Broadband is the primary limiting factor for economic development in California. It used to be that industrial plants located where power was abundant and inexpensive, and railroad connections were close by. Now, it’s all about broadband.

Broadband projects queued up for Monterey startups

by Steve Blum • , , ,

Independent projects are driving broadband infrastructure upgrades on California’s central coast. Maybe not as universally or as quickly as local entrepreneurs would like, but it’s happening. That was my message on Tuesday evening to the the Startup Monterey Bay Tech Meetup in Seaside.

I was asked to give an update on broadband development in the region. Those efforts center on the Central Coast Broadband Consortium (CCBC), an ad hoc group of local companies, agencies and other organisations in Monterey, San Benito and Santa Cruz counties that essentially have one thing in common: an interest in getting better, cheaper and more reliable broadband service in the region. Some of the work it does – primarily analytical and policy work – is funded by a broadband consortia grant from the California Public Utilities Commission.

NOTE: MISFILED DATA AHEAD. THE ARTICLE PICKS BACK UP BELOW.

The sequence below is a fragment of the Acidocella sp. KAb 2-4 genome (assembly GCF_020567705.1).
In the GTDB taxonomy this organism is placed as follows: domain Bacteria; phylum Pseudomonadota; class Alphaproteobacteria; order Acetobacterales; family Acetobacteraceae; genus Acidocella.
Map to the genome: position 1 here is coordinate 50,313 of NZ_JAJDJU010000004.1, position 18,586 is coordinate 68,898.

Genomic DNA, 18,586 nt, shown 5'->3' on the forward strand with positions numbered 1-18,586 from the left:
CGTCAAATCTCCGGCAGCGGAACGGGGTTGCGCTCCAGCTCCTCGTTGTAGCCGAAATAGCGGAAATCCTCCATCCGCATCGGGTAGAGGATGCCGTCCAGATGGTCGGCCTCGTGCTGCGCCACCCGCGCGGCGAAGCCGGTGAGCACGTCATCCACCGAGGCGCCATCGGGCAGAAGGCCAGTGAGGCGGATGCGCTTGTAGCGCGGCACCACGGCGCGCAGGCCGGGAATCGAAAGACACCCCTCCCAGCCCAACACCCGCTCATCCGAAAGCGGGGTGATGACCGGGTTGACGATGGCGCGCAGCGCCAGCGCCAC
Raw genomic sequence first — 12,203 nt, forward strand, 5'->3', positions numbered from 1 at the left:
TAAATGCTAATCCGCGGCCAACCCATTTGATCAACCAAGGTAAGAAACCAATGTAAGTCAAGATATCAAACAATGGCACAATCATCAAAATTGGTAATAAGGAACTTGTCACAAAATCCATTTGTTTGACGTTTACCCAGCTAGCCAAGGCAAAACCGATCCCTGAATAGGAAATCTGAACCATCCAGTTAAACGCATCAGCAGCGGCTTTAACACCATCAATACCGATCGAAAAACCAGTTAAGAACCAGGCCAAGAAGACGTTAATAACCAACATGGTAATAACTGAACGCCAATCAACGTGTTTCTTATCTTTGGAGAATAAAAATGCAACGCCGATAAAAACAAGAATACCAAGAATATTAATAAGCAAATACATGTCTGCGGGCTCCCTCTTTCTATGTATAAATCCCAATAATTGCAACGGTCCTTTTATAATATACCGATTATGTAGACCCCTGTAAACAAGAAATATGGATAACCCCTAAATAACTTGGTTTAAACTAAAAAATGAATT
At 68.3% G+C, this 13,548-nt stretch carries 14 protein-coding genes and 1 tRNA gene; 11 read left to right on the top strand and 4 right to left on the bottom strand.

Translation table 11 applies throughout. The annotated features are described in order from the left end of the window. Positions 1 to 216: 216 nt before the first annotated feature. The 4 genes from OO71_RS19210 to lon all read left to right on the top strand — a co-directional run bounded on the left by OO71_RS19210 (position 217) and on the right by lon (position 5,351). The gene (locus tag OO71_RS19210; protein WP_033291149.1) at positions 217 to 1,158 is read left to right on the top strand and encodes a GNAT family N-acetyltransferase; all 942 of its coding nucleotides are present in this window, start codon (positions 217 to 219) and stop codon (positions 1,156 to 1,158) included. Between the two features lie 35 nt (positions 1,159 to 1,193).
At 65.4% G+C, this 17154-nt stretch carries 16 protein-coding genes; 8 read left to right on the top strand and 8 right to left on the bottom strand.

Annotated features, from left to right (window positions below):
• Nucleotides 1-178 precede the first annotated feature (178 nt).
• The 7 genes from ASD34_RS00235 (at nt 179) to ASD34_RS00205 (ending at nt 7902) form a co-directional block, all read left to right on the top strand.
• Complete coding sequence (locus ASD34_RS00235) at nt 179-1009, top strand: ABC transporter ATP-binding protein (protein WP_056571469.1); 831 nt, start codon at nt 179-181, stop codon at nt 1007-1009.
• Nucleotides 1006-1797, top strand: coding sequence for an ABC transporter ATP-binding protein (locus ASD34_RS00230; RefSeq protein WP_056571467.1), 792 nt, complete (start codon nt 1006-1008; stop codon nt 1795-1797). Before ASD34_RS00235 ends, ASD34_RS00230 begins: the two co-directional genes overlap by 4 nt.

Most of the region has substandard broadband service, earning a “D” grade or worse on a scale developed for the East Bay Broadband Consortium. More affluent and/or urbanised areas rate average, “C” grades, but in poorer and/or rural areas, consumers and businesses alike often struggle to get service that meets the CPUC’s minimum standard for Internet access: 6 Mbps up and 1.5 Mbps down.